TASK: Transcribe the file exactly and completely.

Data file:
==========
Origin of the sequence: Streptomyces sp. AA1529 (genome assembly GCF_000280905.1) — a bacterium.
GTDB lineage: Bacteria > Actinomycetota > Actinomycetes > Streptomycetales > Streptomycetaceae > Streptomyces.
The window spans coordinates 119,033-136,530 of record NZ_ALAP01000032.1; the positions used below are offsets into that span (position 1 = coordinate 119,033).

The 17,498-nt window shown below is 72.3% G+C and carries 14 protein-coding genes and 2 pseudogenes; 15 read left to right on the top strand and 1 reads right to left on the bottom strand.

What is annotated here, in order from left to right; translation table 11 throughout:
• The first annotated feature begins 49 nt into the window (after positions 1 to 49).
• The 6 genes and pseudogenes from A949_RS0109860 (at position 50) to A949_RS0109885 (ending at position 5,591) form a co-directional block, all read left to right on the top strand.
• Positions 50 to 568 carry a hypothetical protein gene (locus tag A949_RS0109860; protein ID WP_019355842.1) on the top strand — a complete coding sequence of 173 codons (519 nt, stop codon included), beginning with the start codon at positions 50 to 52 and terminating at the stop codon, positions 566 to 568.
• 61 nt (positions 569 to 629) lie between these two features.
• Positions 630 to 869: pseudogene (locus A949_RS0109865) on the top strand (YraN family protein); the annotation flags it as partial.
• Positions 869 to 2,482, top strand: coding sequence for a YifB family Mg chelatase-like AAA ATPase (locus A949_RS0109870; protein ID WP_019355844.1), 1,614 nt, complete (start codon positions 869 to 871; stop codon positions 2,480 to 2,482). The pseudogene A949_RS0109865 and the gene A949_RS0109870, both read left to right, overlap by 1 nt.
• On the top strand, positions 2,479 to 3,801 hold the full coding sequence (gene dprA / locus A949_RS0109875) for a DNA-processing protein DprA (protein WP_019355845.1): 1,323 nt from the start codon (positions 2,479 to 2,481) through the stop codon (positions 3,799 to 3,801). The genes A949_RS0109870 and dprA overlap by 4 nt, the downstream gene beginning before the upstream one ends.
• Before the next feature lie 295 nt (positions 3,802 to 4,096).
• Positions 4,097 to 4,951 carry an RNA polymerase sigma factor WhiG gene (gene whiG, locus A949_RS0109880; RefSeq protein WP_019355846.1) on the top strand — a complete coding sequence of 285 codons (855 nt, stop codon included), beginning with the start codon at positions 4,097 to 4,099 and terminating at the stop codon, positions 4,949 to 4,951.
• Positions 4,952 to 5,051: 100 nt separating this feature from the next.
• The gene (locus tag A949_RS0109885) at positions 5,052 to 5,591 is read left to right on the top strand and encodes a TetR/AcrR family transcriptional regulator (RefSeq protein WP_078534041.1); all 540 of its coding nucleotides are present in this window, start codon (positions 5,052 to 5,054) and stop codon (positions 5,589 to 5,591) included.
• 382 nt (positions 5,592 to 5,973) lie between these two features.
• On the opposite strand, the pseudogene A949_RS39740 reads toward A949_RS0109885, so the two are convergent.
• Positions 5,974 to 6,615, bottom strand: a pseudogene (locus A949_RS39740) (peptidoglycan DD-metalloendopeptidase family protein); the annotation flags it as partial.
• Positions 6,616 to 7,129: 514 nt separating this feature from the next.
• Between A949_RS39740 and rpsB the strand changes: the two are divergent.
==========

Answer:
Origin of the sequence: Streptomyces sp. AA1529 (genome assembly GCF_000280905.1) — a bacterium.
GTDB lineage: Bacteria > Actinomycetota > Actinomycetes > Streptomycetales > Streptomycetaceae > Streptomyces.
The window spans coordinates 119,033-136,530 of record NZ_ALAP01000032.1; the positions used below are offsets into that span (position 1 = coordinate 119,033).

The 17,498-nt window shown below is 72.3% G+C and carries 14 protein-coding genes and 2 pseudogenes; 15 read left to right on the top strand and 1 reads right to left on the bottom strand.

What is annotated here, in order from left to right; translation table 11 throughout:
• The first annotated feature begins 49 nt into the window (after positions 1 to 49).
• The 6 genes and pseudogenes from A949_RS0109860 (at position 50) to A949_RS0109885 (ending at position 5,591) form a co-directional block, all read left to right on the top strand.
• Positions 50 to 568 carry a hypothetical protein gene (locus tag A949_RS0109860; protein ID WP_019355842.1) on the top strand — a complete coding sequence of 173 codons (519 nt, stop codon included), beginning with the start codon at positions 50 to 52 and terminating at the stop codon, positions 566 to 568.
• 61 nt (positions 569 to 629) lie between these two features.
• Positions 630 to 869: pseudogene (locus A949_RS0109865) on the top strand (YraN family protein); the annotation flags it as partial.
• Positions 869 to 2,482, top strand: coding sequence for a YifB family Mg chelatase-like AAA ATPase (locus A949_RS0109870; protein ID WP_019355844.1), 1,614 nt, complete (start codon positions 869 to 871; stop codon positions 2,480 to 2,482). The pseudogene A949_RS0109865 and the gene A949_RS0109870, both read left to right, overlap by 1 nt.
• On the top strand, positions 2,479 to 3,801 hold the full coding sequence (gene dprA / locus A949_RS0109875) for a DNA-processing protein DprA (protein WP_019355845.1): 1,323 nt from the start codon (positions 2,479 to 2,481) through the stop codon (positions 3,799 to 3,801). The genes A949_RS0109870 and dprA overlap by 4 nt, the downstream gene beginning before the upstream one ends.
• Before the next feature lie 295 nt (positions 3,802 to 4,096).
• Positions 4,097 to 4,951 carry an RNA polymerase sigma factor WhiG gene (gene whiG, locus A949_RS0109880; RefSeq protein WP_019355846.1) on the top strand — a complete coding sequence of 285 codons (855 nt, stop codon included), beginning with the start codon at positions 4,097 to 4,099 and terminating at the stop codon, positions 4,949 to 4,951.
• Positions 4,952 to 5,051: 100 nt separating this feature from the next.
• The gene (locus tag A949_RS0109885) at positions 5,052 to 5,591 is read left to right on the top strand and encodes a TetR/AcrR family transcriptional regulator (RefSeq protein WP_078534041.1); all 540 of its coding nucleotides are present in this window, start codon (positions 5,052 to 5,054) and stop codon (positions 5,589 to 5,591) included.
• 382 nt (positions 5,592 to 5,973) lie between these two features.
• On the opposite strand, the pseudogene A949_RS39740 reads toward A949_RS0109885, so the two are convergent.
• Positions 5,974 to 6,615, bottom strand: a pseudogene (locus A949_RS39740) (peptidoglycan DD-metalloendopeptidase family protein); the annotation flags it as partial.
• Positions 6,616 to 7,129: 514 nt separating this feature from the next.
• Between A949_RS39740 and rpsB the strand changes: the two are divergent.